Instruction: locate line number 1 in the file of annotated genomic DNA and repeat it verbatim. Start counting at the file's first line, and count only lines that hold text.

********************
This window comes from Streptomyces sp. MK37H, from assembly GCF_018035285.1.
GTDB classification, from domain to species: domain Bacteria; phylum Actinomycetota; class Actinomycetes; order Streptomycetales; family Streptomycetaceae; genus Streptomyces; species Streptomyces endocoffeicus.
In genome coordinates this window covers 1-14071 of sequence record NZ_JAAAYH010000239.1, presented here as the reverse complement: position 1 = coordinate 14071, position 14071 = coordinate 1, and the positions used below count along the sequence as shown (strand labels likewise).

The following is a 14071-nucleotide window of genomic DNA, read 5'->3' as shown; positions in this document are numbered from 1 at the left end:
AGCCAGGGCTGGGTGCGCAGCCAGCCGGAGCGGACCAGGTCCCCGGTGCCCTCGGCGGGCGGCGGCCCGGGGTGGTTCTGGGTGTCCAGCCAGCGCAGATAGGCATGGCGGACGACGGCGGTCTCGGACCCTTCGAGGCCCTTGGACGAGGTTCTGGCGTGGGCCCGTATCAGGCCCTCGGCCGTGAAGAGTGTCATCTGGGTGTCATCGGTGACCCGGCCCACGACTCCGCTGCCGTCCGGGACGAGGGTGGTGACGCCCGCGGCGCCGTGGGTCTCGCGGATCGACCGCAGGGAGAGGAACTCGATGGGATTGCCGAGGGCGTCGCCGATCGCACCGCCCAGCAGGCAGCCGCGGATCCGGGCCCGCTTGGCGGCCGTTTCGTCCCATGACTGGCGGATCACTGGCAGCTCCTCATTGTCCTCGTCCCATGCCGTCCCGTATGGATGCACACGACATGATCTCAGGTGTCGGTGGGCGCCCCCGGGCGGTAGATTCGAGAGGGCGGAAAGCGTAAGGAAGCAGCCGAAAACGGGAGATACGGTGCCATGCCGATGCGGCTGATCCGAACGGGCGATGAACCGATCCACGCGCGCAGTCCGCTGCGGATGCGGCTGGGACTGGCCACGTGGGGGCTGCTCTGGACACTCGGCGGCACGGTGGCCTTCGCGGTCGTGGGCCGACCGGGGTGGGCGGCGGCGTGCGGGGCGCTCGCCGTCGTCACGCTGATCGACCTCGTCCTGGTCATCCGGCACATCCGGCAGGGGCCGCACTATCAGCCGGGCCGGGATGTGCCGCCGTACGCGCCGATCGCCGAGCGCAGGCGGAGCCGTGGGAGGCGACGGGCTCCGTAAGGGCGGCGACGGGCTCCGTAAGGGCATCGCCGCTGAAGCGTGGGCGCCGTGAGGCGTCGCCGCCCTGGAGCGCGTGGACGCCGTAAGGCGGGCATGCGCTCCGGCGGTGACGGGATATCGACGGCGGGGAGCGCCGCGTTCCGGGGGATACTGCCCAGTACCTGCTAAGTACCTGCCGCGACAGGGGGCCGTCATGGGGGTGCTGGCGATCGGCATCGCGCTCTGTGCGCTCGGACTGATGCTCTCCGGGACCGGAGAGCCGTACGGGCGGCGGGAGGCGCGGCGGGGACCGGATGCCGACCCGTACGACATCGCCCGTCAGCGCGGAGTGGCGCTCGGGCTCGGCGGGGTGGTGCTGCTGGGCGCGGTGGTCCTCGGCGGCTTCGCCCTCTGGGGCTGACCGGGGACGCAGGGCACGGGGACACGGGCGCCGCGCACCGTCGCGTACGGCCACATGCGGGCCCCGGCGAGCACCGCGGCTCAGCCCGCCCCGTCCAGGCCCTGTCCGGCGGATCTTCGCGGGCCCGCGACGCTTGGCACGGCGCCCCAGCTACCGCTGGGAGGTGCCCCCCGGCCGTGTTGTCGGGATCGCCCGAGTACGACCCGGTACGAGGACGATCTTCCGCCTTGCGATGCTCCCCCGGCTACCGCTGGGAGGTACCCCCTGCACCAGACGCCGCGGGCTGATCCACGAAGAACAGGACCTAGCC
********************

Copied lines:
This window comes from Streptomyces sp. MK37H, from assembly GCF_018035285.1.